Life Sketches of Government Officers and Members of the Legislature of the State of New York ...

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J. Munsell, 1874
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Page 14 - If any one attempts to haul down the American flag, shoot him on the spot.
Page 7 - Nothing makes such dreary and monotonous reading as the old hackneyed roll-call, chronologically arrayed, of inevitable facts in a man's life. One is so certain of the man's having been born, and also of his having died, that it is dismal to lie under the necessity of reading it.
Page 13 - Dix,8 he directed that officer to proceed immediately with his vessel to New York. Breshwood instantly replied : — "Your letter, with one of the 19th of January from the Honorable Secretary of the Treasury, I have duly received, and, in reply, refuse to obey the order.
Page 105 - Rhode Island; was Commander of the Department of Rhode Island, Grand Army of the Republic, 1877; was Representative from the city of Providence to the General Assembly...
Page 44 - He is a Commissioner of the Land Office and of the Canal Fund, a member of the Canal Board and of the Board of State Canvassers, a...
Page 67 - Representatives, and in the new legislature was chairman of the committee on ways and means, and a member of the committee on banks.
Page 170 - He then taught school for two years, when he entered the medical department of the University of Michigan at Ann Arbor...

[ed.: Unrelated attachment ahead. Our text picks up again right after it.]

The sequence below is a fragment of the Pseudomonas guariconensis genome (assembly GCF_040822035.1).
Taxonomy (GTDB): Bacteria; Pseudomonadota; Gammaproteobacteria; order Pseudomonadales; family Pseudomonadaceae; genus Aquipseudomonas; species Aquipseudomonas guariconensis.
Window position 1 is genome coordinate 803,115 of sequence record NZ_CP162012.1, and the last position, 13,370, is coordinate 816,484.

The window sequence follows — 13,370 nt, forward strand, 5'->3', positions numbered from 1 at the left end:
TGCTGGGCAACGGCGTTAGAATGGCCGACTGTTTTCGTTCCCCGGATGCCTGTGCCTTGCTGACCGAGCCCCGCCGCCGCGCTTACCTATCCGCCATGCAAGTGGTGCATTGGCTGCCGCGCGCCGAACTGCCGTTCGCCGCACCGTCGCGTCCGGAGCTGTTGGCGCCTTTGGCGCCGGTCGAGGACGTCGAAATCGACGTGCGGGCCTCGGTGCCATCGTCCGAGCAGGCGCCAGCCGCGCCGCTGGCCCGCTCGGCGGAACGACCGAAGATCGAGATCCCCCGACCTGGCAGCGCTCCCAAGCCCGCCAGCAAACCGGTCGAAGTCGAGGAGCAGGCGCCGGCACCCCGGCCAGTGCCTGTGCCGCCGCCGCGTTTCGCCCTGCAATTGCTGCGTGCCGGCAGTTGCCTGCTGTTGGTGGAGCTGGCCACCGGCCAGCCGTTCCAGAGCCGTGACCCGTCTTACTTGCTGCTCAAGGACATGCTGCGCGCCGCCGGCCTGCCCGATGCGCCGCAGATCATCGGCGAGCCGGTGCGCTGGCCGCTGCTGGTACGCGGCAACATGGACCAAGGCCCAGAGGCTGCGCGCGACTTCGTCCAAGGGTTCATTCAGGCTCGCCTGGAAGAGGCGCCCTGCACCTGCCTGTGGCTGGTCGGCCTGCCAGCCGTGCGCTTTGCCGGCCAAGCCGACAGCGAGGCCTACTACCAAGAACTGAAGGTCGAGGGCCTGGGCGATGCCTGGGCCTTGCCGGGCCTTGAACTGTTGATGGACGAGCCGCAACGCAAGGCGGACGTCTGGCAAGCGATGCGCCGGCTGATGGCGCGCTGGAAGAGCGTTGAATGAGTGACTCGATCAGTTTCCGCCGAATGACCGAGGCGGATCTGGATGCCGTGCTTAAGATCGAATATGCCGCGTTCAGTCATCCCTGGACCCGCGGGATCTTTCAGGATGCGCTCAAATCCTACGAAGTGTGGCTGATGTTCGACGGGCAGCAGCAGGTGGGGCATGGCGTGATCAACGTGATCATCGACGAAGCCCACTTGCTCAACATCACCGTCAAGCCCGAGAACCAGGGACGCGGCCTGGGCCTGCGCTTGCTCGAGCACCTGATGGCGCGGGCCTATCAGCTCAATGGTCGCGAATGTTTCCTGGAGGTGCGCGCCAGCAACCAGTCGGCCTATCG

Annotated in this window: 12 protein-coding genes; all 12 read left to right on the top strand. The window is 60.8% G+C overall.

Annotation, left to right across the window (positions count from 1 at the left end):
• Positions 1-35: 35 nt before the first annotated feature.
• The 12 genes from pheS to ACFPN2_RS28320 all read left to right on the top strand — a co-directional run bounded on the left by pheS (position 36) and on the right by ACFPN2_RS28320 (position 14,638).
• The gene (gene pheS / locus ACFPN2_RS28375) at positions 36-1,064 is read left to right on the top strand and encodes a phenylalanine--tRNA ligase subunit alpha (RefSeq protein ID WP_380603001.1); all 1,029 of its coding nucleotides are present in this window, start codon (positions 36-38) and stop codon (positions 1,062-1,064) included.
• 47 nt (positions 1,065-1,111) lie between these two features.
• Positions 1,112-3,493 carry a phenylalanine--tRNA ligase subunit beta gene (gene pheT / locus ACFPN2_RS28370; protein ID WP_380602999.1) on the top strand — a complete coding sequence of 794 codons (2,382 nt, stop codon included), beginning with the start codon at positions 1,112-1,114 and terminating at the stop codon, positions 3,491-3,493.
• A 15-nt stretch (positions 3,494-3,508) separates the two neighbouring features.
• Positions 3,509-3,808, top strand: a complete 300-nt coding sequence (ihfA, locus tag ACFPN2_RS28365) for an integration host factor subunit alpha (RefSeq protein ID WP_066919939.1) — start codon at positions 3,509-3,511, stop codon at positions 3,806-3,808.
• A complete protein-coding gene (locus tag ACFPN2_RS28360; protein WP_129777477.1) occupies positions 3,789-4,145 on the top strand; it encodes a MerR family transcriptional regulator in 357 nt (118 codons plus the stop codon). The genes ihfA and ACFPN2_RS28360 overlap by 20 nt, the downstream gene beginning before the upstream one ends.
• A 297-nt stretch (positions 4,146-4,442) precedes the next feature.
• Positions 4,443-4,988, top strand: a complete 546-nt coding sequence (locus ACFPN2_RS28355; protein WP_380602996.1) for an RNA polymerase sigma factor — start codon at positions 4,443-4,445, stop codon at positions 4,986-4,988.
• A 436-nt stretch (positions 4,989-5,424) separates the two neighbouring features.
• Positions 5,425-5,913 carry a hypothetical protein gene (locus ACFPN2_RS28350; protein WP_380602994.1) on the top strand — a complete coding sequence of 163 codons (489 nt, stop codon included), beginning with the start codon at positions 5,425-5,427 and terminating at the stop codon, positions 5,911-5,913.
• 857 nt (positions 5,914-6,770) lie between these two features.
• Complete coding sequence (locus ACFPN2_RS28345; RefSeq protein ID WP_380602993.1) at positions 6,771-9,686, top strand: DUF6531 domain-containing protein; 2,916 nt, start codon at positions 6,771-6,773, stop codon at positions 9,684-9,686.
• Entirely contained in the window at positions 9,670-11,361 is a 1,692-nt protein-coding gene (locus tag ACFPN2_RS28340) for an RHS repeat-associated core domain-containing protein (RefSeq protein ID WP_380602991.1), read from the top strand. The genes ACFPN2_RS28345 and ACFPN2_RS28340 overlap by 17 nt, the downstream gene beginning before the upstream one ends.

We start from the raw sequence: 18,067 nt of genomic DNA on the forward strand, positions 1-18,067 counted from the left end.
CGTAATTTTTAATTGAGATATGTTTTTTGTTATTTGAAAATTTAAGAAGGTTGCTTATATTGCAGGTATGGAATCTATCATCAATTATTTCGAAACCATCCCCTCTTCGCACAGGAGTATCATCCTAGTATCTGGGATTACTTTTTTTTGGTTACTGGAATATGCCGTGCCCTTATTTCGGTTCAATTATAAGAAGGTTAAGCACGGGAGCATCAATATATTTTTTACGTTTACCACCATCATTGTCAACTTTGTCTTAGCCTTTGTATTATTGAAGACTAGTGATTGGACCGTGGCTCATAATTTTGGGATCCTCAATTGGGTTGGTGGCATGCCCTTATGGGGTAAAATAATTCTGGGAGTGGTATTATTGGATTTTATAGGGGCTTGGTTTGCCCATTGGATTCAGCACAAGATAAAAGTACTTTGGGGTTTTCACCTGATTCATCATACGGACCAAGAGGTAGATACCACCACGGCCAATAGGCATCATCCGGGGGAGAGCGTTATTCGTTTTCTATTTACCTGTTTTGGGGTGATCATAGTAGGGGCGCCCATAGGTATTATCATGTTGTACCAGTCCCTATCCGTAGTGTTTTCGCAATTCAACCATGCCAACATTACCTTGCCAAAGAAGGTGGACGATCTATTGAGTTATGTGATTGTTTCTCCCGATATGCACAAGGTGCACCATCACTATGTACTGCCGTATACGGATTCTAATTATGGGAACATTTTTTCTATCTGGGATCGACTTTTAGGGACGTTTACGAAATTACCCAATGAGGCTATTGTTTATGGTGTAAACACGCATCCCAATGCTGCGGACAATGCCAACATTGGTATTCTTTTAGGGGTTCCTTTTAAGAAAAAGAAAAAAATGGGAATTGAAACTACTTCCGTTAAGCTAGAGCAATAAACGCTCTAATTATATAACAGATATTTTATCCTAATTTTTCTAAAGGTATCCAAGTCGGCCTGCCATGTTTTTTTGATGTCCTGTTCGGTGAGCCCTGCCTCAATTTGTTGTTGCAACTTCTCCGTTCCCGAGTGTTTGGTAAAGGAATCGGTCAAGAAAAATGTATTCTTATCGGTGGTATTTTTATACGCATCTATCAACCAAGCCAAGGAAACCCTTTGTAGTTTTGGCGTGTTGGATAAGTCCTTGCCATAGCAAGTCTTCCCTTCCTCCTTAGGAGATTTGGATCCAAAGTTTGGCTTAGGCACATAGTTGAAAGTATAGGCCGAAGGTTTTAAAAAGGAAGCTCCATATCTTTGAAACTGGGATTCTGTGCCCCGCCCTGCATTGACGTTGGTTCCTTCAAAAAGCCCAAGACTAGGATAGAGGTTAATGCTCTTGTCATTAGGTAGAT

Page 140 - ... been elected governor of the state. He remained in office until 1867. He then resumed the practice of his profession at Louisville, Ky. , where he died Jan. 12, 1875. BRANCH, John, statesman, was born in Halifax county, NC, Nov. 4, 1782. He was graduated at the University of North Carolina in 1801, was admitted to the bar, and soon rose to eminence in his profession. He became judge of the superior court, was elected to the state senate in 1811, and re-elected each year until 1817, when he became...
Page 114 - In 1854, as Chairman of the Committee on Colleges, Academies, etc., he matured and carried through the act creating the Department of Public Instruction. He was, this year, a member of the Committee of Ways and Means. He attended moderately to his profession during the three years immediately following; but, in 1857, a hemorrhage of the throat or lungs brought him to the borders of the grave.
Page 50 - The First, Second, Third, Fourth, Fifth, Seventh, Eleventh, Thirteenth, Fifteenth, Nineteenth, and Twentieth wards of the city of Brooklyn, in the county of Kings.

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